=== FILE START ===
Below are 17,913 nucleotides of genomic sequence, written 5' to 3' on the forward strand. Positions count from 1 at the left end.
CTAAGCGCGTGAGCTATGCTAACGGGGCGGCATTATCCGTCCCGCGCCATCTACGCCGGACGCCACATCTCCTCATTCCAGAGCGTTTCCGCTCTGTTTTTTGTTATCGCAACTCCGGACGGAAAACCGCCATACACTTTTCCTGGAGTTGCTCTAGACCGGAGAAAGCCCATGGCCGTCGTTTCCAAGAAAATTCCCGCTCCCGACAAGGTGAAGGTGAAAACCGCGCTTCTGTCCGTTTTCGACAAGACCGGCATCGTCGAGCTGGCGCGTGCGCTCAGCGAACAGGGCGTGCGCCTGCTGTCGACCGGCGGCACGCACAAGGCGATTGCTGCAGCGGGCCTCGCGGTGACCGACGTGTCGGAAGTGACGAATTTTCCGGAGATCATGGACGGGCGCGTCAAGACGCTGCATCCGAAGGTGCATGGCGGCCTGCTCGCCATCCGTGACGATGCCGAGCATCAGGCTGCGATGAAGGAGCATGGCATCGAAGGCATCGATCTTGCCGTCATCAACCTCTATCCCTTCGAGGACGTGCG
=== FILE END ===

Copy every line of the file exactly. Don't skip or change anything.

Below are 17,913 nucleotides of genomic sequence, written 5' to 3' on the forward strand. Positions count from 1 at the left end.
CTAAGCGCGTGAGCTATGCTAACGGGGCGGCATTATCCGTCCCGCGCCATCTACGCCGGACGCCACATCTCCTCATTCCAGAGCGTTTCCGCTCTGTTTTTTGTTATCGCAACTCCGGACGGAAAACCGCCATACACTTTTCCTGGAGTTGCTCTAGACCGGAGAAAGCCCATGGCCGTCGTTTCCAAGAAAATTCCCGCTCCCGACAAGGTGAAGGTGAAAACCGCGCTTCTGTCCGTTTTCGACAAGACCGGCATCGTCGAGCTGGCGCGTGCGCTCAGCGAACAGGGCGTGCGCCTGCTGTCGACCGGCGGCACGCACAAGGCGATTGCTGCAGCGGGCCTCGCGGTGACCGACGTGTCGGAAGTGACGAATTTTCCGGAGATCATGGACGGGCGCGTCAAGACGCTGCATCCGAAGGTGCATGGCGGCCTGCTCGCCATCCGTGACGATGCCGAGCATCAGGCTGCGATGAAGGAGCATGGCATCGAAGGCATCGATCTTGCCGTCATCAACCTCTATCCCTTCGAGGACGTGCG